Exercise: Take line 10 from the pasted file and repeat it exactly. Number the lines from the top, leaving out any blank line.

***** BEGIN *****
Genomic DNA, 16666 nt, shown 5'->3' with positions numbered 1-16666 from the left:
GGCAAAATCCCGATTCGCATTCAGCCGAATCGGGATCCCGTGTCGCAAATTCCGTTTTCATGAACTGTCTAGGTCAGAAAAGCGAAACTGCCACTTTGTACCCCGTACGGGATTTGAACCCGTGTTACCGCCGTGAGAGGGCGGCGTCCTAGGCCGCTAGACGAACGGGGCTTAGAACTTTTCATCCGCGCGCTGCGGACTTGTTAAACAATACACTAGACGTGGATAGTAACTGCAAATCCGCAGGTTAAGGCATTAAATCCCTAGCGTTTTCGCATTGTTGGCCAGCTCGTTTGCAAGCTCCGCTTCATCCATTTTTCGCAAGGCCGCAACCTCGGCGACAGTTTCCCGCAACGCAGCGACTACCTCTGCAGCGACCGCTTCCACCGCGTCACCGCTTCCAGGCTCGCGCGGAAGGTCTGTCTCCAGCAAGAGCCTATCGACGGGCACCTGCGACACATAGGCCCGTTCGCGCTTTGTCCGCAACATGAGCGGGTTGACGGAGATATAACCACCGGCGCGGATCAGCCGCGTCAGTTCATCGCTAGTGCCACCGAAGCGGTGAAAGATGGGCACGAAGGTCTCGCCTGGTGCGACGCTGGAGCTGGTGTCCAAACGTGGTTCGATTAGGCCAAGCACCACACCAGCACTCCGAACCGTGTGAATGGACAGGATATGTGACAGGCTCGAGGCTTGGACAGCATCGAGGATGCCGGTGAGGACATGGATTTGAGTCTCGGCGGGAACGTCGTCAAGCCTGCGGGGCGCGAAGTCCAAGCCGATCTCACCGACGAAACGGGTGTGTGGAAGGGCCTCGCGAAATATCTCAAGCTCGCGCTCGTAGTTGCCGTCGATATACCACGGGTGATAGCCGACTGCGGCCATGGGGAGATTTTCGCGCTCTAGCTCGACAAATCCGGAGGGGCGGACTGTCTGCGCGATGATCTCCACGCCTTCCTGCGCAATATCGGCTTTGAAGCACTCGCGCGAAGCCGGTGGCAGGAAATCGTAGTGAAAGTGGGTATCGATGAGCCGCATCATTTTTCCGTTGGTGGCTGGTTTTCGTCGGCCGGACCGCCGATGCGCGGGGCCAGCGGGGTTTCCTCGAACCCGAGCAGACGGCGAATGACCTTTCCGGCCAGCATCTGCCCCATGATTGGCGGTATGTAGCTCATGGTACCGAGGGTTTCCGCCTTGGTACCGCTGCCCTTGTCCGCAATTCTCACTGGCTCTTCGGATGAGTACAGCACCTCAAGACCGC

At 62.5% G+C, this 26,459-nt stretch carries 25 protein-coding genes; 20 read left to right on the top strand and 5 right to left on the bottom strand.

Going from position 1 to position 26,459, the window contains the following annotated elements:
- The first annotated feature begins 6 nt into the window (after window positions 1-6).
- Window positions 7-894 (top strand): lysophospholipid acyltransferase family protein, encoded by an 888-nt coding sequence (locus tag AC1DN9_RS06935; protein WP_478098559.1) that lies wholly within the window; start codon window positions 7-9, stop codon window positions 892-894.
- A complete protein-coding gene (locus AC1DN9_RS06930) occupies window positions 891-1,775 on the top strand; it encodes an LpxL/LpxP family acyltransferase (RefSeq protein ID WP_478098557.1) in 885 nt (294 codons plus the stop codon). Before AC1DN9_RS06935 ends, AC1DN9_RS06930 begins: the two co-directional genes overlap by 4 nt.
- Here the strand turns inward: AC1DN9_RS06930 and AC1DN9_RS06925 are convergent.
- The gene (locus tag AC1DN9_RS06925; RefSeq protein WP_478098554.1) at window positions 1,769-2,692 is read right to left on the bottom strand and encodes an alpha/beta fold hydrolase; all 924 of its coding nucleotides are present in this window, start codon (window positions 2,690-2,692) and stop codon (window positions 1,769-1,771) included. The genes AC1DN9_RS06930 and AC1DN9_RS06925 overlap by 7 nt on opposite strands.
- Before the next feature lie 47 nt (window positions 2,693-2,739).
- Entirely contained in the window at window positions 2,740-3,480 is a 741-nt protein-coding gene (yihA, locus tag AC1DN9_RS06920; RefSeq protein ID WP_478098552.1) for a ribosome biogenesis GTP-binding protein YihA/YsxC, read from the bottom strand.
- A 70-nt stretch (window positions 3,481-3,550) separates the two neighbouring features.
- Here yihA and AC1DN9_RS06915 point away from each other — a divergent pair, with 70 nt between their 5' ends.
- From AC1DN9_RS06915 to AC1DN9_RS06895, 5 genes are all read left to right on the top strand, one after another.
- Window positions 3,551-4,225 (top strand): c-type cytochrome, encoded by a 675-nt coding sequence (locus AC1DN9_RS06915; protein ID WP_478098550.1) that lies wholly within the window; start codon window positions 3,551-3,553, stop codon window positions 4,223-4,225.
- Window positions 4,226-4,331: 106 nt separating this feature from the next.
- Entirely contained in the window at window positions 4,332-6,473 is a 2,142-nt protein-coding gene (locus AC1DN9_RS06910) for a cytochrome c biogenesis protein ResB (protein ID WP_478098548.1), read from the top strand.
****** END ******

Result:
- Before the next feature lie 47 nt (window positions 2,693-2,739).